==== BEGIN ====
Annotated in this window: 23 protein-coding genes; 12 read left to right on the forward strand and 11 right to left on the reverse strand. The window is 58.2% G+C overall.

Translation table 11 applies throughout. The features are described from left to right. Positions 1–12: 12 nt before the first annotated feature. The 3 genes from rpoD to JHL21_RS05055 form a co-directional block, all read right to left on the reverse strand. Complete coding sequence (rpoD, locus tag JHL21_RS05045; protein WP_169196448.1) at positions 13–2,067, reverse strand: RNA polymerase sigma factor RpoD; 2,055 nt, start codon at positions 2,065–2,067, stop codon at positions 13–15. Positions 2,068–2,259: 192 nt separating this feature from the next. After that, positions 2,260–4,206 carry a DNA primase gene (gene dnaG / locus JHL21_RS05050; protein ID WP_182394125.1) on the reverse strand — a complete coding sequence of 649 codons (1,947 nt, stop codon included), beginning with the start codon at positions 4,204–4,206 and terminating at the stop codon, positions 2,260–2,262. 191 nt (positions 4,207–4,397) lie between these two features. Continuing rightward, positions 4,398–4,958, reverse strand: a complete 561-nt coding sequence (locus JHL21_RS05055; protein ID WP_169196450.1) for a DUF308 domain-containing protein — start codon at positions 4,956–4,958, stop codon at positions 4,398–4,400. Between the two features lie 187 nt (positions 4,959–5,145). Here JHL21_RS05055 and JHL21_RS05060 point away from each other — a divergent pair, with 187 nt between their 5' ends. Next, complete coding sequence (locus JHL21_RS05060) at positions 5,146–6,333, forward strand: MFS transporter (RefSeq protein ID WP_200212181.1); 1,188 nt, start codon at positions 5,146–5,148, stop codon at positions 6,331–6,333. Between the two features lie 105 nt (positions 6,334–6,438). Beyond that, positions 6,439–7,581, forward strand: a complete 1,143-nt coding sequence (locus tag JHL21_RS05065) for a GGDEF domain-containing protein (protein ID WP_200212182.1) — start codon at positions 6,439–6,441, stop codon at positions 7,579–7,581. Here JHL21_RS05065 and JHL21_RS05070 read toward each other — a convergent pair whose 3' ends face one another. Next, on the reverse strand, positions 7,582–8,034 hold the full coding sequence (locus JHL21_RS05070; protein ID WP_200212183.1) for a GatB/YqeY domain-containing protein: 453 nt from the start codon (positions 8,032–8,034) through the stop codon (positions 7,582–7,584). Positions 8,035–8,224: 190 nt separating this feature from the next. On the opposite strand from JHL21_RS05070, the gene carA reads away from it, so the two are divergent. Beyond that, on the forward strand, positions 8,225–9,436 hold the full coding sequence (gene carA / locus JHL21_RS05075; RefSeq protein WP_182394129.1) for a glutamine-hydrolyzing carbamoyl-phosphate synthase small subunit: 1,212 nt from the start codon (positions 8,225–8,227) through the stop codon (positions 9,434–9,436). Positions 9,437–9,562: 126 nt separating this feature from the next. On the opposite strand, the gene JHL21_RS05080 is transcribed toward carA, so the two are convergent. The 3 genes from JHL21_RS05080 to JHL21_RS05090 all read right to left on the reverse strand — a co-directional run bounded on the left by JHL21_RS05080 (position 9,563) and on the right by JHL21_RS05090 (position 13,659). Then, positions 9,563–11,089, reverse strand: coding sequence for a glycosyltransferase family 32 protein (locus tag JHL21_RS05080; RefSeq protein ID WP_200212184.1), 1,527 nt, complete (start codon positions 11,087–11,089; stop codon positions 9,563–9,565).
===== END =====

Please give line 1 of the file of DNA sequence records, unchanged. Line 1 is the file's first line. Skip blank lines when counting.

Annotated in this window: 23 protein-coding genes; 12 read left to right on the forward strand and 11 right to left on the reverse strand. The window is 58.2% G+C overall.